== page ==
29. 29. Ífilg. hidden; potential rather than active. It is precisely the one who keeps «ztanchng. who [ias kept standing above and who Will continue to remain standiilg; who has continued standing here below, having been engendered hy the hnage Ítefleetíon] in the flood of Waters; and who will again stand on high, before infinita: potentiality, whereulaon he will he made petfectly equal to ít. "‘“ This same teaching is tepeated in the many texts of the hetmetie tradition, “ and holds the key to all its meanings, as we shall attempt to illustrate in its príneiple aspects in the pages that follow. the same as Rhea-the bhakti aspect or “powef aspect of the One- which. the father having been killed (the First Male of whom ¿’Espanha siaeaks), Zeus possesses, making of his mother his wife, Also in the Qahalah the “MattonaÏ is mentioned in whom all the powets of the king have been entrusted, (that is to say, jehovah). who i s; the wife (shakti) also of the king and who was "espoused” by Moses as well (Zohar. 2.144h. 145m 3.5121). 4‘ Hippolytus, Phiïosophwnenet, 6.17 ‘¡z Cf. . f or example, the "Tahles of rht Theorems. ” 523 of J. Dee. Mona: hieroginihita (Antwetp. 1564). Whflrüíl‘! art also mentioned three stages: the first refers to 11 "seed of power" prior to the elements and selflconeeiveti". the second to "puníshnient and setiuleher"; the third to a state “existing after the elements. ” which is resurrection by one's own power and "triumph of glory, " l2-. --. ..o. a.o-. .u-. -.. ... .ochesynïlgulgandceaghingg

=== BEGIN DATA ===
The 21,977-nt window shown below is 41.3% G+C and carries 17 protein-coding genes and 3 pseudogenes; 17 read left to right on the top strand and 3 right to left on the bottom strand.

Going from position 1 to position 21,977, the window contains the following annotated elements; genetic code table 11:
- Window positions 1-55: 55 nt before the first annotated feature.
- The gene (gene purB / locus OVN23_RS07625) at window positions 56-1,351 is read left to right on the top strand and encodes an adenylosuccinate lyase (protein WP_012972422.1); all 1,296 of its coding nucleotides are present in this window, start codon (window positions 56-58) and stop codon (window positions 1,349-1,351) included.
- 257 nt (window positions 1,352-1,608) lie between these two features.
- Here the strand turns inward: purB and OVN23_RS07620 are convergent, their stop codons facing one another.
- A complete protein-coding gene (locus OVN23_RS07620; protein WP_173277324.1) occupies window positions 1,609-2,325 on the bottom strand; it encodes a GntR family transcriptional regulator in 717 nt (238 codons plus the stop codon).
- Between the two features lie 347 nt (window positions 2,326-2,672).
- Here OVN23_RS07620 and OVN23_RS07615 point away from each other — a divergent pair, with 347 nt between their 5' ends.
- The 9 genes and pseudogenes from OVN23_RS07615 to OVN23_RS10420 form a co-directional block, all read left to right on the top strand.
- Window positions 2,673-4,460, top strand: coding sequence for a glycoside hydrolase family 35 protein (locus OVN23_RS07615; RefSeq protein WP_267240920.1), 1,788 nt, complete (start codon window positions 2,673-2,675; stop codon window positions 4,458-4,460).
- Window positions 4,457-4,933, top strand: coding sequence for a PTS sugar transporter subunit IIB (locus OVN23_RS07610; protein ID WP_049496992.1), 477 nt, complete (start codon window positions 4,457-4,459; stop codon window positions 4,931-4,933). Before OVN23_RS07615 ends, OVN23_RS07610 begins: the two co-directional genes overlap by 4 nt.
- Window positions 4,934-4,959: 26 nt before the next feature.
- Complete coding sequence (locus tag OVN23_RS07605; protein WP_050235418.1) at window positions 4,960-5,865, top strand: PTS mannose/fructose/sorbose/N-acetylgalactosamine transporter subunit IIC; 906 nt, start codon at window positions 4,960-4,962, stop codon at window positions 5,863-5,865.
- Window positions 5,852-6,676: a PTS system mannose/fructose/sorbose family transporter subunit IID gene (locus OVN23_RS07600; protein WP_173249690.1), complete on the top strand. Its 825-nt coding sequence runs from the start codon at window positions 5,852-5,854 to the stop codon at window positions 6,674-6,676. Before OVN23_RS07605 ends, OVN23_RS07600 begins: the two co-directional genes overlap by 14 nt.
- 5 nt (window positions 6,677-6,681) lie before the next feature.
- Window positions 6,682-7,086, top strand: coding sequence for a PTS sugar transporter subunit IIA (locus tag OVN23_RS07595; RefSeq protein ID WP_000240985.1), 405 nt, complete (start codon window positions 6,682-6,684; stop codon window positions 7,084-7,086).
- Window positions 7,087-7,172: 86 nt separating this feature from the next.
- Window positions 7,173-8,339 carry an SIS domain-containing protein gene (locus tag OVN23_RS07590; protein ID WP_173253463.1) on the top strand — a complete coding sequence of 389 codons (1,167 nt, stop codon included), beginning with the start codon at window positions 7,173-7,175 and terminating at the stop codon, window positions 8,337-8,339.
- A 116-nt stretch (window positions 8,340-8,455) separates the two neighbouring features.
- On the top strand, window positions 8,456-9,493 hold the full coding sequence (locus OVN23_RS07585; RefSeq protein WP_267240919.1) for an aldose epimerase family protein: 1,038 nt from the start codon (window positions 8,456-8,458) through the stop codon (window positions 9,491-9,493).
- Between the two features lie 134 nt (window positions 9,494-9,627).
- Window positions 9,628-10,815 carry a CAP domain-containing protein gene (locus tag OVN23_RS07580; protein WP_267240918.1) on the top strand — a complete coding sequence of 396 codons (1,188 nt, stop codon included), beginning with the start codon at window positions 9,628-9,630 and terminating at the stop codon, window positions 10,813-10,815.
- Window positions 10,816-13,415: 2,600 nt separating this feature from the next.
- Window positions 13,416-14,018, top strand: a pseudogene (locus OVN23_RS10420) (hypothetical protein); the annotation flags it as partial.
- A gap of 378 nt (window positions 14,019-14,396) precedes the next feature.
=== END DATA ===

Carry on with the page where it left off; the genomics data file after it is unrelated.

30. 30. the PLuRALicg ADD ouALicg o; CiviLizACions ecently, in contrast to the motion of progress and the idea that history has been reptesentecl as the more or less continuous upward evolution of collective human- ity, the idea of a plurality of the forms of Civilization and of a relative incommu- mcability between them has been confirmed. Ácctirdmg to this second and new vision of history. Civilization breaks clown into epochs and disconnected cycles. At a given moment and within a given race a specific conception of the World and ol life is affirmed from which follows a specific system oi truths. principles, under- standings, and realizations. A CÍVÍlÍZaEÍOH springs up, gratlually reaches a culminar- ing point, and then falls into tiarlcness and, more often than not, disappears. A cycle has ended. Perhaps another Will rise again some day, somewhere else. Perhaps it may even take up the concerns of preceding civilizations, hut any connection between them will be strictly analogical. The transitíon from one cycle of civili- zation to another ——one completely alien to the othereimplíes a jump, which in mathematics is called a discontinuityl Although this view is a healthy reaction to the superstition of history as 1 The hem: known exponent of this concept is D. Spengler (The DCClfnC of the West). Since de (jobíneail. this theory has had further clcvelopmenLs in cotinection with the düïïrllïá’ of race. . . . .